New Law Creates a Huge Incentive for '08 Equipment PurchasesBy Joanne Costin
Article Date: 04-01-2008
Copyright(C) 2008 Associated Equipment Distributors. All Rights Reserved.
Will the ESA's impact be good or great? Either way, it should be a winning proposition for dealers.
Everyone agrees that the Economic Stimulus Act (ESA) is a good thing. But will it lead to the great market conditions that occurred after similar legislation was passed in 2002? In addition to providing tax rebate checks to lower and middle-income families, the law provides a huge incentive for businesses to invest in 2008. By temporarily increasing Sec. 179 expensing limits and reinstating the depreciation bonus, the law reduces the tax liability of businesses that invest in a broad range of tangible personal property (not real estate). "It's a way to encourage business people who need to buy new equipment but who might be thinking, ‘Well the economy is a little uncertain, so maybe I won't,'" said Ron Riecks, general manager of Wells Fargo Construction, a leading finance provider for the industry. Details of the Law
For tax years beginning in 2008, the Section 179 provision nearly doubles the expensing allowance to $250,000 from $128,000. And as long as companies purchase new or used equipment at a cost of less than $800,000 (up from $510,000) they can expense up to $250,000. For purchases in excess of $800,000 the expense deduction is reduced dollar for dollar, so at $1,050,000 there is no longer any benefit. However, companies that exceed $800,000 in capital expenses can still qualify for bonus depreciation on new machine purchases. For 2008 asset additions, a temporary reinstatement of bonus depreciation provides an additional incentive. Without the ESA, companies would normally depreciate a percentage of the purchase price of the equipment based on its useful life. For example, under the Modified Accelerated Cost Recovery System (MACRS) required by the U.S. Income Tax code, a $100,000 machine that had a useful life of five years would be depreciated $20,000 in the first year. With ESA, 100 percent of the machine cost could be depreciated in 2008 if total expenditures were less than $800,000. And if total expenditures were more than $800,000, $60,000 could be depreciated utilizing the bonus depreciation - $50,000 plus another $10,000 (20 percent of $50,000). Unlike Section 179, only new equipment purchases qualify for the bonus.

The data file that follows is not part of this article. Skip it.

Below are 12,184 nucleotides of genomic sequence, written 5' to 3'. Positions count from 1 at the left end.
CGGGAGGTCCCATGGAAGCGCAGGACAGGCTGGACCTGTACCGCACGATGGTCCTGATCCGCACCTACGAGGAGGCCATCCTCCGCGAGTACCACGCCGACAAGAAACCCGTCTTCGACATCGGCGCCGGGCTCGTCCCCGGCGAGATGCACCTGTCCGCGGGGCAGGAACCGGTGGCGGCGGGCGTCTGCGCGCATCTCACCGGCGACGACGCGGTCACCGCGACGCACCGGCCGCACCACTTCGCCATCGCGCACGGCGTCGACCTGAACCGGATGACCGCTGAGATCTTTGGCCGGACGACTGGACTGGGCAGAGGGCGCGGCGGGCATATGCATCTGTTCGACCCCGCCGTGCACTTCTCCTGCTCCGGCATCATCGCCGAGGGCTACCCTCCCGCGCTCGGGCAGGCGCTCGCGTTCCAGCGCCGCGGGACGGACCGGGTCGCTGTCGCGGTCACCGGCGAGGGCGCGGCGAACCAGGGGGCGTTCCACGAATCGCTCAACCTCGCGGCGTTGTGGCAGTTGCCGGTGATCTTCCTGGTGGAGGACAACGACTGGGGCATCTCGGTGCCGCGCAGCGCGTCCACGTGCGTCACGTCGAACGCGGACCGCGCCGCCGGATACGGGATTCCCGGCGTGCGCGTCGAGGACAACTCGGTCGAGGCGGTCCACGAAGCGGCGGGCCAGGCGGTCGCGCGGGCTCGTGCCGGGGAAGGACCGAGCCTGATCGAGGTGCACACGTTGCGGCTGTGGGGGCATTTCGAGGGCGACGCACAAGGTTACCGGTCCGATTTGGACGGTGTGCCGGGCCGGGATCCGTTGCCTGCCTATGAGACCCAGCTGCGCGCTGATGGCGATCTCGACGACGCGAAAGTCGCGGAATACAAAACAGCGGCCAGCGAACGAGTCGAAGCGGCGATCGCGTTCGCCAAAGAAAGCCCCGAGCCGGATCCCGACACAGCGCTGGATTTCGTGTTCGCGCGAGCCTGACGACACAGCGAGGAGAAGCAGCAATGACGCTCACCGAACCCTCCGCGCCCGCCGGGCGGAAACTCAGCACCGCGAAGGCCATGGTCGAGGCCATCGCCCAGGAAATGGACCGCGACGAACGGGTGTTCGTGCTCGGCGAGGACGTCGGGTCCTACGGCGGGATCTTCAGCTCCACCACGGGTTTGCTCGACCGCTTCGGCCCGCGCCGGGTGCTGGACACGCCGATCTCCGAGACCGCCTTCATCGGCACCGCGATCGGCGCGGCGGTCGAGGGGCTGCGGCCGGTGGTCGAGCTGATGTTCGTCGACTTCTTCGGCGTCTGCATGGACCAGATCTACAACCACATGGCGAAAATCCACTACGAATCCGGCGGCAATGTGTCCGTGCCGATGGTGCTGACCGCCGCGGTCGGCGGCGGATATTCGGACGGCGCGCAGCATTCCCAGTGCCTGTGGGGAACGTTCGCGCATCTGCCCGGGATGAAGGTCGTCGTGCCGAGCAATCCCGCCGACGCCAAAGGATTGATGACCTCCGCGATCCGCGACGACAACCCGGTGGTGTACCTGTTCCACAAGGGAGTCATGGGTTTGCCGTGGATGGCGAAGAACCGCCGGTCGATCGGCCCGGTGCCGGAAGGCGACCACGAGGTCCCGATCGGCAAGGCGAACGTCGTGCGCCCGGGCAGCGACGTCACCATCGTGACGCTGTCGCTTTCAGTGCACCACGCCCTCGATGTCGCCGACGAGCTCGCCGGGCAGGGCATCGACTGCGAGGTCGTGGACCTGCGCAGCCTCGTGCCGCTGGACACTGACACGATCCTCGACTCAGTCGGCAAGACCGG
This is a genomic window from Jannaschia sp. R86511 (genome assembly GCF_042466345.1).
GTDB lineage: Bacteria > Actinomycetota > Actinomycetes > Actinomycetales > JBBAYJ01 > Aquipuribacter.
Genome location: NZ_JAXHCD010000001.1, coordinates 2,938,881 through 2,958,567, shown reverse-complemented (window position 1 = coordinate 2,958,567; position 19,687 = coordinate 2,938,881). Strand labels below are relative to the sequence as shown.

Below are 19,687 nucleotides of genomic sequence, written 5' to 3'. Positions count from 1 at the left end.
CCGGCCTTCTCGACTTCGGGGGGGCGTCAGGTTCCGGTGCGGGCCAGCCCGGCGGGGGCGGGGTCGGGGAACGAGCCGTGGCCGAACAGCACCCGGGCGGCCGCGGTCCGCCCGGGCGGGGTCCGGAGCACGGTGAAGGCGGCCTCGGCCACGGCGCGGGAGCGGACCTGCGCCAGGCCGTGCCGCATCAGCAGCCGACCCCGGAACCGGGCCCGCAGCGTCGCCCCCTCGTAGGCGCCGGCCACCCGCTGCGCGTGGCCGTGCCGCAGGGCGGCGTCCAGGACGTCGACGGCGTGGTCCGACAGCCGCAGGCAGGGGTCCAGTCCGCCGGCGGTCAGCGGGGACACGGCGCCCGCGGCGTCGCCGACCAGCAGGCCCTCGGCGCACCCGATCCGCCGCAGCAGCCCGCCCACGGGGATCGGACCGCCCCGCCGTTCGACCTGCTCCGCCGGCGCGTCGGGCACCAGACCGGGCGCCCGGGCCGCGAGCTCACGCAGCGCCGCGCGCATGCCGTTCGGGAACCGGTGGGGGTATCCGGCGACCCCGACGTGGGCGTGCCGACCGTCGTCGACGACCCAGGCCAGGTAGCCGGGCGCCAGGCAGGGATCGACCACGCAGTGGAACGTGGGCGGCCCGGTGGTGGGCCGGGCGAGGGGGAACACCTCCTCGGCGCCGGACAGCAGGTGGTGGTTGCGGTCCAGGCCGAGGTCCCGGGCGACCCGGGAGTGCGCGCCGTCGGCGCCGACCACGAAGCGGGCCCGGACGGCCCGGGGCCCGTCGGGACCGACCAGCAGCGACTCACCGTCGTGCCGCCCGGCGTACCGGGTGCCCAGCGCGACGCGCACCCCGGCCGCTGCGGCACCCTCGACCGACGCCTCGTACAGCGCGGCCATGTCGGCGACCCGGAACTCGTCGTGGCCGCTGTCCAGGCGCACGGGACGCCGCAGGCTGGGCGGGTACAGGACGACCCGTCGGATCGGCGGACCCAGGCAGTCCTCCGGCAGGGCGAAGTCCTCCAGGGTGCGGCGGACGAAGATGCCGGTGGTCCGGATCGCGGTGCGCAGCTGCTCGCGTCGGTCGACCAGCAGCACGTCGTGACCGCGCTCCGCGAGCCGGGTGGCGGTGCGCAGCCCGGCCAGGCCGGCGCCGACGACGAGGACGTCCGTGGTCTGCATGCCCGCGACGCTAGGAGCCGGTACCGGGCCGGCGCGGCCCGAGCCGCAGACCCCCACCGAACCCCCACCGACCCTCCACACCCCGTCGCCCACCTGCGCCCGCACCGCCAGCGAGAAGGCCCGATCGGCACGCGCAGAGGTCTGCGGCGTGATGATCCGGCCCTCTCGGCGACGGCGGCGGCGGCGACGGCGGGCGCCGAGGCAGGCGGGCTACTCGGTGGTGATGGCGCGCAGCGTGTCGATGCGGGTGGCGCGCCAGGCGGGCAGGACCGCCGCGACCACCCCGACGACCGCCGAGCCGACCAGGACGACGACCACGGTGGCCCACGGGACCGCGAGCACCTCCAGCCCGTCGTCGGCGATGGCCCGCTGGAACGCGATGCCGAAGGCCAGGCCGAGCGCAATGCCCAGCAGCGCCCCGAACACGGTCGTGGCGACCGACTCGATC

A key stipulation of the law is that the original use of the equipment and the purchase must take place before Jan. 1, 2009. For this reason, Riecks advises contractors to meet with their accountant at the beginning of the year to plan how the bonus depreciation will be applied to expected purchases. AED Gets the Word Out